Eoin Morgan, who has joined the party via the Dhaka Premier League in Bangladesh and the Big Bash League in Australia, where he was playing for Gazi Tank Cricketers and Sydney Thunder respectively, was in no doubt. That is the way with Pietersen: generally you are either for him or against him.

Morgan said: “I am a mate of Kevin. He is a player that every side in the world would want in their team. There’s no reason why I wouldn’t want him at the T20 World Cup. He played in the last one-day series and I captained the side and he was really good in the dressing room. He makes a positive contribution.”

Yet all the innuendo is that Pietersen was less than helpful around the dressing room and the team as the Test series wore on. Paul Downton, the new managing director of England cricket, was at the team’s net session yesterday. He will have doubtless chatted to Giles as well as the players and eventually may have some tough calls to make.

If Pietersen continues for England, as well he may despite doubts expressed this week, one batsman in this series may only be keeping his spot warm. With Cook and Ian Bell settled in as the opening pair, Joe Root will presumably bat at No 3 with Morgan probably at four and Ravi Bopara at five.

When and if Pietersen returns, the No 3 spot may be earmarked for him. For now, the team will have to operate without him. It has usually managed as he has come and gone from one-day cricket these past few years. While playing 134 matches he has missed 72, the win percentages being 44.03 when he is in the side and 52.78 if not.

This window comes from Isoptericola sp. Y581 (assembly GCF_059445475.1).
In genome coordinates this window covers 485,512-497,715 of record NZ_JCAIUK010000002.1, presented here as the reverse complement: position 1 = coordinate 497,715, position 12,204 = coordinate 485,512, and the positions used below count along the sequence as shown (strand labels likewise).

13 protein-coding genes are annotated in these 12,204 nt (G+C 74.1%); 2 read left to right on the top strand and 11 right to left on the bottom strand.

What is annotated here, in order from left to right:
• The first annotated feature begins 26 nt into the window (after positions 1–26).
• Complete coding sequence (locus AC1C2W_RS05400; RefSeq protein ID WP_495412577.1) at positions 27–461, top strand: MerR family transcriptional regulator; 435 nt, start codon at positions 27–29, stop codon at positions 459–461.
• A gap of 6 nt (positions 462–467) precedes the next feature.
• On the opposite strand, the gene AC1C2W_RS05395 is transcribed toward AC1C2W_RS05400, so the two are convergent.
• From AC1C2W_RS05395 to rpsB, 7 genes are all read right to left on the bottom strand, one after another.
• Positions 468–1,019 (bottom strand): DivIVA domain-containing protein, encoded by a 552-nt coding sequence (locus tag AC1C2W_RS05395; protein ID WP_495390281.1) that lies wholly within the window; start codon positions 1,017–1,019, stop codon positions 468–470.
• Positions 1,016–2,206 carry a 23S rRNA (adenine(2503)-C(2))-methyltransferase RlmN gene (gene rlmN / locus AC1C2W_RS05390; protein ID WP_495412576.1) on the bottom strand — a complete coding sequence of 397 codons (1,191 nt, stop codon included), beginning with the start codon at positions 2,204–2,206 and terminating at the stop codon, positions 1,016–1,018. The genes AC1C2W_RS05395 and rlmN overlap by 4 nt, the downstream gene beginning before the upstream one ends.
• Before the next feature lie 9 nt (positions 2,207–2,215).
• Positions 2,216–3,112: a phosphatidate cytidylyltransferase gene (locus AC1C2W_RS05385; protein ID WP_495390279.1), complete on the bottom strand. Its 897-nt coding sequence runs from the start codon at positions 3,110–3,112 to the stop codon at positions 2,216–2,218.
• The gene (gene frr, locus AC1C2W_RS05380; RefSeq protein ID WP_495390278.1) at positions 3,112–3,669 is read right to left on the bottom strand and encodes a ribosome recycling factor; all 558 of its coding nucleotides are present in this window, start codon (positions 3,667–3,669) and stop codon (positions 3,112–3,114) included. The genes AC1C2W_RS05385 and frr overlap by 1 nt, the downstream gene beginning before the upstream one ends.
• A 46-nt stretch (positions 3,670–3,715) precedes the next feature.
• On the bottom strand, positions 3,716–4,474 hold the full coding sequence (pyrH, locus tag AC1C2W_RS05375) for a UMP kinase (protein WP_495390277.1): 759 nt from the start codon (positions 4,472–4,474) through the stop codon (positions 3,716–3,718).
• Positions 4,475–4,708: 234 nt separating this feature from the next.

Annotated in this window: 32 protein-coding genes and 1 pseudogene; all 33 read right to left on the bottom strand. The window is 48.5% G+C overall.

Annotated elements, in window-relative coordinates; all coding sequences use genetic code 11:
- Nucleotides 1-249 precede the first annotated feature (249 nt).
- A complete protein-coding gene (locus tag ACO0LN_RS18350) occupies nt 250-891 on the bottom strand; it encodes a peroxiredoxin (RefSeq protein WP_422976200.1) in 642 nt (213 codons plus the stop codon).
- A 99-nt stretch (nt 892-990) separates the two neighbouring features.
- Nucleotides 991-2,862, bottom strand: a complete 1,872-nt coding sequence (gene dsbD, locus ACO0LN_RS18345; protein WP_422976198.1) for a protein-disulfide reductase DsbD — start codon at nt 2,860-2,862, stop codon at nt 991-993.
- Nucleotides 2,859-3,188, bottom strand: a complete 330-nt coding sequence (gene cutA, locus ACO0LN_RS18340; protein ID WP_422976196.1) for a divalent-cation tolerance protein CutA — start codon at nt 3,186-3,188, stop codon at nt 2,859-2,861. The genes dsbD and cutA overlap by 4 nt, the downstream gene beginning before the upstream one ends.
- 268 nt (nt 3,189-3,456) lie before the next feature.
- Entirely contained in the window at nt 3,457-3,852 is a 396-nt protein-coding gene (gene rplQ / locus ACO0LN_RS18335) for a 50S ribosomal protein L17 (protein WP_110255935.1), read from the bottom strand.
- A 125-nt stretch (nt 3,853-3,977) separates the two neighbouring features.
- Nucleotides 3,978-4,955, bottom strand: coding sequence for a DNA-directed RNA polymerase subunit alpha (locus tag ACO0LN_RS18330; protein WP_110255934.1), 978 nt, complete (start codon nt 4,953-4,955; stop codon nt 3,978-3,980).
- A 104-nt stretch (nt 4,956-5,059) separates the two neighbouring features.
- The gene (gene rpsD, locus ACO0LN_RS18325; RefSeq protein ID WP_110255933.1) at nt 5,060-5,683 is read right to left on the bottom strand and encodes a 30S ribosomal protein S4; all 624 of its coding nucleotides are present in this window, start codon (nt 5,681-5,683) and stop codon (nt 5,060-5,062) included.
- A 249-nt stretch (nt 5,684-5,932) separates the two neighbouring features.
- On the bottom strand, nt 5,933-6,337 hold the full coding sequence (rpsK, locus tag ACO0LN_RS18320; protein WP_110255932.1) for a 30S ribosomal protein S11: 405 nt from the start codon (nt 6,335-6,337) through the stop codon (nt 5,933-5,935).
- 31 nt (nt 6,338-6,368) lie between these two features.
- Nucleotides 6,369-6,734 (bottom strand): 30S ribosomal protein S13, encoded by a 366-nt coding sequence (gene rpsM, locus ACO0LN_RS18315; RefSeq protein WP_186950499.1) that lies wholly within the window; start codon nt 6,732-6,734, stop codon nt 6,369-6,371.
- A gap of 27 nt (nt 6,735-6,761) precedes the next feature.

Meanwhile Steve Finn, the out-of-sorts fast bowler, again struggled for rhythm in the nets yesterday and it would be a pity if he were not given the opportunity to overcome his Ashes travails. He was the only one of 19 players in the party not to play in a Test. The ball was still not coming out as well as it might have done yesterday.

Players like Morgan, Bopara and Jos Buttler may well bring a fresh vitality to the squad. As Morgan said: “It will help us that players like myself have been playing in the Big Bash here in Australia, and also in cricket in Bangladesh.

“In past times we’d have players coming to a series like this who hadn’t played cricket for a few months. It’s great to succeed in competitions like the Big Bash, and come the World Cup it’s going to hold us in good stead, I hope.” For now a win, any kind of win, here would do nicely.

It’s a big series for... As England seek to rebuild after the Ashes debacle this trio must make a telling impact

Jos Buttler

Potential batting genius has been limbering up with a few handy innings for Melbourne in Big Bash

James Tredwell

England’s official spinner-in-chief now. If collared by Aussies’ boomers, England could be in trouble

Ben Stokes

Player of the moment and perhaps for next 10 years. Bound to be in team despite low-key ODI start

Have you tried new the Independent Digital Edition apps?
Caption competition
Caption competition
Latest stories from i100
Daily Quiz
Have you tried new the Independent Digital Edition apps?